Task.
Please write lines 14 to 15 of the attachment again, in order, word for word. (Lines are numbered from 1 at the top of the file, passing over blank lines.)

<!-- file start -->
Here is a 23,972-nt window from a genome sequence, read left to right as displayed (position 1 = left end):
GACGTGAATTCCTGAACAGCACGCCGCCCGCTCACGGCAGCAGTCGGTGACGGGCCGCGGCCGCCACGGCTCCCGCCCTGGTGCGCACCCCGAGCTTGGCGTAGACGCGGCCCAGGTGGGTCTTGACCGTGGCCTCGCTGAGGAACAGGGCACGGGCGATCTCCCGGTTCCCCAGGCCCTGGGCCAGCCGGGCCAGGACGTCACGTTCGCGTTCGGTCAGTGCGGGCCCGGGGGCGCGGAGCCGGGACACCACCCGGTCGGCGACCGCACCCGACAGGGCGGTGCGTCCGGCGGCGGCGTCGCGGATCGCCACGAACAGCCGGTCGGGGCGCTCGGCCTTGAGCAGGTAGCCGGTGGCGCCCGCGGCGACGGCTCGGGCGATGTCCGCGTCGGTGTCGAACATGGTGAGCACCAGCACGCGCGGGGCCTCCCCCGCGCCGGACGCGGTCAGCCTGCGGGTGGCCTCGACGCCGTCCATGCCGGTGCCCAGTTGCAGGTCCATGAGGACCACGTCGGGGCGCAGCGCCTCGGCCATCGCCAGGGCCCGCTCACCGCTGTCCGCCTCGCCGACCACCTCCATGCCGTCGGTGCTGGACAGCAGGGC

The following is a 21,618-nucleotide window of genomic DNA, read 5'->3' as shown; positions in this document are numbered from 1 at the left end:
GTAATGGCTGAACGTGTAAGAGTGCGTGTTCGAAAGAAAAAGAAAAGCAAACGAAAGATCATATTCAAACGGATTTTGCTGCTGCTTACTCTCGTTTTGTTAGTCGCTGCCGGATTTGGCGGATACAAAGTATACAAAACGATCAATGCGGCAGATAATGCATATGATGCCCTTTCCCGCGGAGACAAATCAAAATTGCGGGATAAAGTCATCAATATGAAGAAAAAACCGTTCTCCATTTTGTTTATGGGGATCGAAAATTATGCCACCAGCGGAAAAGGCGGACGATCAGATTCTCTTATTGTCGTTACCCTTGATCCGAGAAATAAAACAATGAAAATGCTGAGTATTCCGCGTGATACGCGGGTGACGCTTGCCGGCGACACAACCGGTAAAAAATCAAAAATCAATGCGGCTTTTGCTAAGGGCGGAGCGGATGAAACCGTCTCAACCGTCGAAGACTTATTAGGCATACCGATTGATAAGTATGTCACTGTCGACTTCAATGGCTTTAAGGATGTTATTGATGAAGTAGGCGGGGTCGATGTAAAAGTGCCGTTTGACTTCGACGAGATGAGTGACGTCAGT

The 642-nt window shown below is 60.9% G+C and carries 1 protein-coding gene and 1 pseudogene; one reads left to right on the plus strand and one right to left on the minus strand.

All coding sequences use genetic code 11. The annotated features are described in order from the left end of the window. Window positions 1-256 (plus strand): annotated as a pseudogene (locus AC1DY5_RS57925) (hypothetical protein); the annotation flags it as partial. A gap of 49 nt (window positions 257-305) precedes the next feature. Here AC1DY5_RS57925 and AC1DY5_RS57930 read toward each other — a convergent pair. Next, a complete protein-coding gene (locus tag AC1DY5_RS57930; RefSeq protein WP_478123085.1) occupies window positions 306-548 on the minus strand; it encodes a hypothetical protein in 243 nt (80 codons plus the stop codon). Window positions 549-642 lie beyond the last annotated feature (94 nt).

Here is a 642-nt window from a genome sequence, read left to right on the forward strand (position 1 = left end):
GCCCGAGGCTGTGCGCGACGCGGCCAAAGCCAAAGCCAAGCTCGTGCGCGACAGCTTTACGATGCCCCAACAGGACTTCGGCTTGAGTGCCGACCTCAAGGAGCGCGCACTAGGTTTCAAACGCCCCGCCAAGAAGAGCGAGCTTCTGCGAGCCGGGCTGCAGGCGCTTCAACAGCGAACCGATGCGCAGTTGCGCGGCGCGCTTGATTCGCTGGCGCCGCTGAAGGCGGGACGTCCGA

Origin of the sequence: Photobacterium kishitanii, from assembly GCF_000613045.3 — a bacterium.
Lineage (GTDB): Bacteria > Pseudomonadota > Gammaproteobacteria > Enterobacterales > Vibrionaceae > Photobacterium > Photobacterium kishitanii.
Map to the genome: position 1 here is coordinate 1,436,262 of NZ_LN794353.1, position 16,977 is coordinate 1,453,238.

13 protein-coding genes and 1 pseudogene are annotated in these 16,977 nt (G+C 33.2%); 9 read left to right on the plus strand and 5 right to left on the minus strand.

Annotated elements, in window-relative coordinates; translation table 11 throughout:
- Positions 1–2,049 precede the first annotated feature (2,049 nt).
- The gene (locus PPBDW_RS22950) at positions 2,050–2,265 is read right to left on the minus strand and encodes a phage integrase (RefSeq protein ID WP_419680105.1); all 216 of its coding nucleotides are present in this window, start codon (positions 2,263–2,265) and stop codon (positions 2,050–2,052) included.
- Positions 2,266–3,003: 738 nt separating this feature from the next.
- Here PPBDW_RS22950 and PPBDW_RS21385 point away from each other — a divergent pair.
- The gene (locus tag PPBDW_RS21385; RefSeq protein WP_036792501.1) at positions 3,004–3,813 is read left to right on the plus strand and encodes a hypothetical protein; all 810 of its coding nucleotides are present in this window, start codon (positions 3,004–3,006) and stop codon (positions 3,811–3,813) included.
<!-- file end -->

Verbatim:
- Positions 1–2,049 precede the first annotated feature (2,049 nt).
- The gene (locus PPBDW_RS22950) at positions 2,050–2,265 is read right to left on the minus strand and encodes a phage integrase (RefSeq protein ID WP_419680105.1); all 216 of its coding nucleotides are present in this window, start codon (positions 2,263–2,265) and stop codon (positions 2,050–2,052) included.